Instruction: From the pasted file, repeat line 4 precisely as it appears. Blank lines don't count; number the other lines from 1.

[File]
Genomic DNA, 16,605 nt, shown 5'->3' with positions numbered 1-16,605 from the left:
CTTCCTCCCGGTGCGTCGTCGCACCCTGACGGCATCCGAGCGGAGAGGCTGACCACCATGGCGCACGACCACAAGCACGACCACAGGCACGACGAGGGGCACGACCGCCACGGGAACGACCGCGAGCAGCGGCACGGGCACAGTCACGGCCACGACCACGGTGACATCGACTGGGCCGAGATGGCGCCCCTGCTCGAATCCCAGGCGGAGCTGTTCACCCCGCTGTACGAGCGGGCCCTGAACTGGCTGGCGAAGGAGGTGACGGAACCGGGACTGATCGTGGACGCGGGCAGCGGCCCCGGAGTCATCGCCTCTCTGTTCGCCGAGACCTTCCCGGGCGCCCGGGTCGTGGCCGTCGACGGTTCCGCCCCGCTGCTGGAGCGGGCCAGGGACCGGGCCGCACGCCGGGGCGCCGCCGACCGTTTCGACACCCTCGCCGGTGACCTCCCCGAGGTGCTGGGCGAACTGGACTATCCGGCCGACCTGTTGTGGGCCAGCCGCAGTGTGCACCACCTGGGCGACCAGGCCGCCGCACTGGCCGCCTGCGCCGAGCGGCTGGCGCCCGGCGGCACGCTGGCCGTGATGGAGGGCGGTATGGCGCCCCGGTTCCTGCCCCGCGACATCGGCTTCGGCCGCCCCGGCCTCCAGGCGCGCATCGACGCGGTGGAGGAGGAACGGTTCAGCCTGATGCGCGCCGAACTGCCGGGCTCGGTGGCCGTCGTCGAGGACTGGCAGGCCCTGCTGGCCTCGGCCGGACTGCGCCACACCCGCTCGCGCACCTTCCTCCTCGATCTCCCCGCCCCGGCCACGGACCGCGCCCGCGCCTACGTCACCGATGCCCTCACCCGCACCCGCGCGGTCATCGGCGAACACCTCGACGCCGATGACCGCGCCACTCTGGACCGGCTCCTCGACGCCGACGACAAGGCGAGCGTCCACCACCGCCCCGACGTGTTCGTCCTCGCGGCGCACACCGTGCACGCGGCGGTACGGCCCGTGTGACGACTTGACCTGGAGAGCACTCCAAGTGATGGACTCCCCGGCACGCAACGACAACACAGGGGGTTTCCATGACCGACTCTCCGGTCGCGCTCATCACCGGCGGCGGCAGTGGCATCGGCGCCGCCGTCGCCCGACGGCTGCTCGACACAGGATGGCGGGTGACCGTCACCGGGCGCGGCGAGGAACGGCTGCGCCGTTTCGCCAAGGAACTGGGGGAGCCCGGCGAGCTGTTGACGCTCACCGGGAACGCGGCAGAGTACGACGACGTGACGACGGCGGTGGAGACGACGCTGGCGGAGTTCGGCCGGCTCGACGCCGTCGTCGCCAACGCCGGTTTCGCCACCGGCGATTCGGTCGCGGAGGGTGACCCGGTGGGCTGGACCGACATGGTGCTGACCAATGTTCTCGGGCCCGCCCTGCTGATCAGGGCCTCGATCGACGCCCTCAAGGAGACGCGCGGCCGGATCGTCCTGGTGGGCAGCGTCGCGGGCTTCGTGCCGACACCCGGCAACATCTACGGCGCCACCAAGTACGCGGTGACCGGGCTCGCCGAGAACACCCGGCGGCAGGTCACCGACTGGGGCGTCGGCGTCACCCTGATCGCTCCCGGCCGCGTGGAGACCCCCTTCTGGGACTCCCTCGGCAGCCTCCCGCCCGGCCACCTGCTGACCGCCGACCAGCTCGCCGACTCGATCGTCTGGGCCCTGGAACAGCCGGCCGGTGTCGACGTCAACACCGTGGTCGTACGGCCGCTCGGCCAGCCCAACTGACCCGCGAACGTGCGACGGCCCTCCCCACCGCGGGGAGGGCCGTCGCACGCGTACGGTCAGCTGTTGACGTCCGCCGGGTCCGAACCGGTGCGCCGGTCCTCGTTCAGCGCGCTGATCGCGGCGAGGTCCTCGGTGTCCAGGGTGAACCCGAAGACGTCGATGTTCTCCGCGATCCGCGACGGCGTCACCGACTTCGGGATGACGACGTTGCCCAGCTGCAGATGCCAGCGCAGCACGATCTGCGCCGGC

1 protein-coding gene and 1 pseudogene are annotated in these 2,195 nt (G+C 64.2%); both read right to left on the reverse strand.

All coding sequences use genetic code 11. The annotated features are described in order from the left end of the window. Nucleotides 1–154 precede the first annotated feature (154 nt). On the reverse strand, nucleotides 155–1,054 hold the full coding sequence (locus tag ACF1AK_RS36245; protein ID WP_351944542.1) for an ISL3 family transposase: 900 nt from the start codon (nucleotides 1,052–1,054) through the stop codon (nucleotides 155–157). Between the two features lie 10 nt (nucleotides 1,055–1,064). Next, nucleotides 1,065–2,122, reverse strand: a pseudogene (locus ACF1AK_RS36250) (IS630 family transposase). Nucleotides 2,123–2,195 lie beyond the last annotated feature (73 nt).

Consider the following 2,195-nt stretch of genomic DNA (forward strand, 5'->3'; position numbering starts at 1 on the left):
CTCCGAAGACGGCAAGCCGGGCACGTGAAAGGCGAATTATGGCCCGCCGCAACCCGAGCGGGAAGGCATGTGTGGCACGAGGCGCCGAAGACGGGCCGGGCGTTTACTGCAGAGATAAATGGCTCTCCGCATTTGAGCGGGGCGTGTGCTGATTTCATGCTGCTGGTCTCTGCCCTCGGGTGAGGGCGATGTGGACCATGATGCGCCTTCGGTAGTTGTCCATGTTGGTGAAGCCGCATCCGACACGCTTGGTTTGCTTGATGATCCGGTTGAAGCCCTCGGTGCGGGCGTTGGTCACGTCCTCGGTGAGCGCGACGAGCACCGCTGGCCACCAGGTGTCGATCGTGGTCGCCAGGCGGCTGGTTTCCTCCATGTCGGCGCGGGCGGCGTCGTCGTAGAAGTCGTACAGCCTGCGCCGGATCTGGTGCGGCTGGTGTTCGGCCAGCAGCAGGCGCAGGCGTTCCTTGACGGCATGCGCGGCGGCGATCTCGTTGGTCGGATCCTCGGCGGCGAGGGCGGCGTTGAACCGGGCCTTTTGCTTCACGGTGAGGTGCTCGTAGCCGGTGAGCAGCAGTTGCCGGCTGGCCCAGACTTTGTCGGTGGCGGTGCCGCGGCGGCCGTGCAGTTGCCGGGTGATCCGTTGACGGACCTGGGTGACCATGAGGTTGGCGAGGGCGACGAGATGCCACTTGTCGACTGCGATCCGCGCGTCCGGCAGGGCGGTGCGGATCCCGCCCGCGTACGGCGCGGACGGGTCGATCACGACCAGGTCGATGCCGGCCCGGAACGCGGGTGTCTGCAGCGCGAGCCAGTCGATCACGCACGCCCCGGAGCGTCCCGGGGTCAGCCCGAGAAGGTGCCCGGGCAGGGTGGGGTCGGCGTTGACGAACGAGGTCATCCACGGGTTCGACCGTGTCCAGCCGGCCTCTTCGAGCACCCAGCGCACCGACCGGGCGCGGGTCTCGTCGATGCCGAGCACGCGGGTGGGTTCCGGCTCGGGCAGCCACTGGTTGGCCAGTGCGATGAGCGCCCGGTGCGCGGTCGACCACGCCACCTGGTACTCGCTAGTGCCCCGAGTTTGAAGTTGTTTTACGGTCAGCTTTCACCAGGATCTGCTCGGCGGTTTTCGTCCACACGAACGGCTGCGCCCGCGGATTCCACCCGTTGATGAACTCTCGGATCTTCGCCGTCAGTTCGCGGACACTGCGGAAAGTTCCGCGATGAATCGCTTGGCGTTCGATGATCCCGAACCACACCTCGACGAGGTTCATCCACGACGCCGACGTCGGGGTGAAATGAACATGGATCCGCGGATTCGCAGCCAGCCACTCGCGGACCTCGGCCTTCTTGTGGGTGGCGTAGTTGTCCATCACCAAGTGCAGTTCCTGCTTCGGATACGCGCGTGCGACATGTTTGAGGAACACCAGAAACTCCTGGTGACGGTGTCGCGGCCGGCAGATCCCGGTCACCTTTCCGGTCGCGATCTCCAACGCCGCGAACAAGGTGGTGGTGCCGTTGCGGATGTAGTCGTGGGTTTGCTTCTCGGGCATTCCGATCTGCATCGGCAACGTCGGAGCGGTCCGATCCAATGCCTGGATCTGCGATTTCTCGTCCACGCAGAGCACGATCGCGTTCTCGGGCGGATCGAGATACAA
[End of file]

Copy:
All coding sequences use genetic code 11. The annotated features are described in order from the left end of the window. Nucleotides 1–154 precede the first annotated feature (154 nt). On the reverse strand, nucleotides 155–1,054 hold the full coding sequence (locus tag ACF1AK_RS36245; protein ID WP_351944542.1) for an ISL3 family transposase: 900 nt from the start codon (nucleotides 1,052–1,054) through the stop codon (nucleotides 155–157). Between the two features lie 10 nt (nucleotides 1,055–1,064). Next, nucleotides 1,065–2,122, reverse strand: a pseudogene (locus ACF1AK_RS36250) (IS630 family transposase). Nucleotides 2,123–2,195 lie beyond the last annotated feature (73 nt).